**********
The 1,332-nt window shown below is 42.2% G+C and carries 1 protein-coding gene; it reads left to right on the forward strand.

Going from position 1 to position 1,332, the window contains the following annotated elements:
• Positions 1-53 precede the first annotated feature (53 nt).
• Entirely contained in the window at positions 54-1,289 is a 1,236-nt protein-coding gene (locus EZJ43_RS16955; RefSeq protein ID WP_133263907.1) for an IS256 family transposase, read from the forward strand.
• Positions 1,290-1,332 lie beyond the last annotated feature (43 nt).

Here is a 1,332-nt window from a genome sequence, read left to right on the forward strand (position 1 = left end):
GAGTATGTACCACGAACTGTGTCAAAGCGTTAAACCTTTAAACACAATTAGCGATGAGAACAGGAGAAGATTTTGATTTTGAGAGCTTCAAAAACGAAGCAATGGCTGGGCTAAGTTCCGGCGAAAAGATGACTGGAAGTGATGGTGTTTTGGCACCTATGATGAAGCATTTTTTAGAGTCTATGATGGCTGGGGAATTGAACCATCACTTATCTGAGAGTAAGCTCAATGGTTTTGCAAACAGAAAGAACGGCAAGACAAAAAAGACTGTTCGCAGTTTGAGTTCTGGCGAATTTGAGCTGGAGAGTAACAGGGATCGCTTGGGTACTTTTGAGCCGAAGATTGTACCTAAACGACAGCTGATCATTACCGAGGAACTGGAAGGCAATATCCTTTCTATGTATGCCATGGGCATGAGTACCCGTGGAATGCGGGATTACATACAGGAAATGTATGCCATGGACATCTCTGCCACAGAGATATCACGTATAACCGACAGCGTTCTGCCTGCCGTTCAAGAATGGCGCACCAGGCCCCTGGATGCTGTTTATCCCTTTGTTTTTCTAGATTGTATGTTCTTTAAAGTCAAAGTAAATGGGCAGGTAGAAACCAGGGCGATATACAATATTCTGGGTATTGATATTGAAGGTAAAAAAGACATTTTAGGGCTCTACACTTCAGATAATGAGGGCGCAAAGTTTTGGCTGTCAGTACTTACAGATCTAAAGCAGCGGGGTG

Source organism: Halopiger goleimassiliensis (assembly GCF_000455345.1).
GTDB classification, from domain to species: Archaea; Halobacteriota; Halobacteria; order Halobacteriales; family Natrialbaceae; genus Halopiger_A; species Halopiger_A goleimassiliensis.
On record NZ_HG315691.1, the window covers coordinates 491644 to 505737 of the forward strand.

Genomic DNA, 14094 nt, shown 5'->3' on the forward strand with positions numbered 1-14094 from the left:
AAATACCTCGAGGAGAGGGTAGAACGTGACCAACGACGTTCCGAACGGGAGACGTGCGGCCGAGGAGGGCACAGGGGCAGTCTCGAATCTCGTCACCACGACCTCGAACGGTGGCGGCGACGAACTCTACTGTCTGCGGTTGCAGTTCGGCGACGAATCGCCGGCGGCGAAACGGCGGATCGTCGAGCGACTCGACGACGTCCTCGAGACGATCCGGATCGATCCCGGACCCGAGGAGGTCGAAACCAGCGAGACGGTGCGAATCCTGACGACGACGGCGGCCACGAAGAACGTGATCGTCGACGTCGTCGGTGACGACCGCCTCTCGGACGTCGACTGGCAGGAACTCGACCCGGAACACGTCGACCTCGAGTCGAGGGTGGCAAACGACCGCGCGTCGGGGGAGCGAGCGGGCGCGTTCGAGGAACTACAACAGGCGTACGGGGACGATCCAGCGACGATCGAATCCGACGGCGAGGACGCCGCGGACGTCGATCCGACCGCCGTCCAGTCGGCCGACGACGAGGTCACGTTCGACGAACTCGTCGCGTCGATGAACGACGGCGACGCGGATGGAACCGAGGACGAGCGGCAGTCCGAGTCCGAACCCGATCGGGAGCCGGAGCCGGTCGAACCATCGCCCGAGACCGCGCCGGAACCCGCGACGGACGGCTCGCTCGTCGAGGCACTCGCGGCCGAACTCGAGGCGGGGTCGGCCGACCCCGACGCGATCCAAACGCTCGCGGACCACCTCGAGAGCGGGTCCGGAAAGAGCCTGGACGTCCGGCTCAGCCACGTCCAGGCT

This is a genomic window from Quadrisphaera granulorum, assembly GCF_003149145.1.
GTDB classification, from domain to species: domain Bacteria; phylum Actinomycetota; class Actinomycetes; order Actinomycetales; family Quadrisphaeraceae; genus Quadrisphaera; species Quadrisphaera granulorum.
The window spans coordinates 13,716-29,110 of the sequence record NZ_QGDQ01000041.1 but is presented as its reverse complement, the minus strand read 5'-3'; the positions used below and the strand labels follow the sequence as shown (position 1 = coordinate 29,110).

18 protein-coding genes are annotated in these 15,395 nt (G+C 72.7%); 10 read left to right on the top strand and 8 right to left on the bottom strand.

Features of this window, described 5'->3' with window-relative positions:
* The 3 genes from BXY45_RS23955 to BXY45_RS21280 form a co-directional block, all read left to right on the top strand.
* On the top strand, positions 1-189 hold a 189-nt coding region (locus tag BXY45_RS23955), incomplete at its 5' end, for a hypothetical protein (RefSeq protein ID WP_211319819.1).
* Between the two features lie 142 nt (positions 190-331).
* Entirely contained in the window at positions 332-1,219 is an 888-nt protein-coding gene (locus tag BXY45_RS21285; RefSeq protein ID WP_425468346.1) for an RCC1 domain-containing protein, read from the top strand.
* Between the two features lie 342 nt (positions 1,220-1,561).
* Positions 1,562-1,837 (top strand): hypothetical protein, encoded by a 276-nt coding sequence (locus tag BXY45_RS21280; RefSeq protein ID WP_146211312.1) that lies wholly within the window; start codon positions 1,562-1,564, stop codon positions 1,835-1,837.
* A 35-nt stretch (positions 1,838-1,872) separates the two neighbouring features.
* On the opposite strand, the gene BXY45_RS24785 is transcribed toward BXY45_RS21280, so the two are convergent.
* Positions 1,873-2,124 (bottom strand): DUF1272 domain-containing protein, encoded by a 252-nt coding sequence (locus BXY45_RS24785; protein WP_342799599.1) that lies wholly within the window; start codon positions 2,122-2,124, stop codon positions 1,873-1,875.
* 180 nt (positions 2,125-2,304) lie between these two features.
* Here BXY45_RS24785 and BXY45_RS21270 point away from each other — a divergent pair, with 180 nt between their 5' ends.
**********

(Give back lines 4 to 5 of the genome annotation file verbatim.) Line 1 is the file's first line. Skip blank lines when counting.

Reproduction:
• Entirely contained in the window at positions 54-1,289 is a 1,236-nt protein-coding gene (locus EZJ43_RS16955; RefSeq protein ID WP_133263907.1) for an IS256 family transposase, read from the forward strand.
• Positions 1,290-1,332 lie beyond the last annotated feature (43 nt).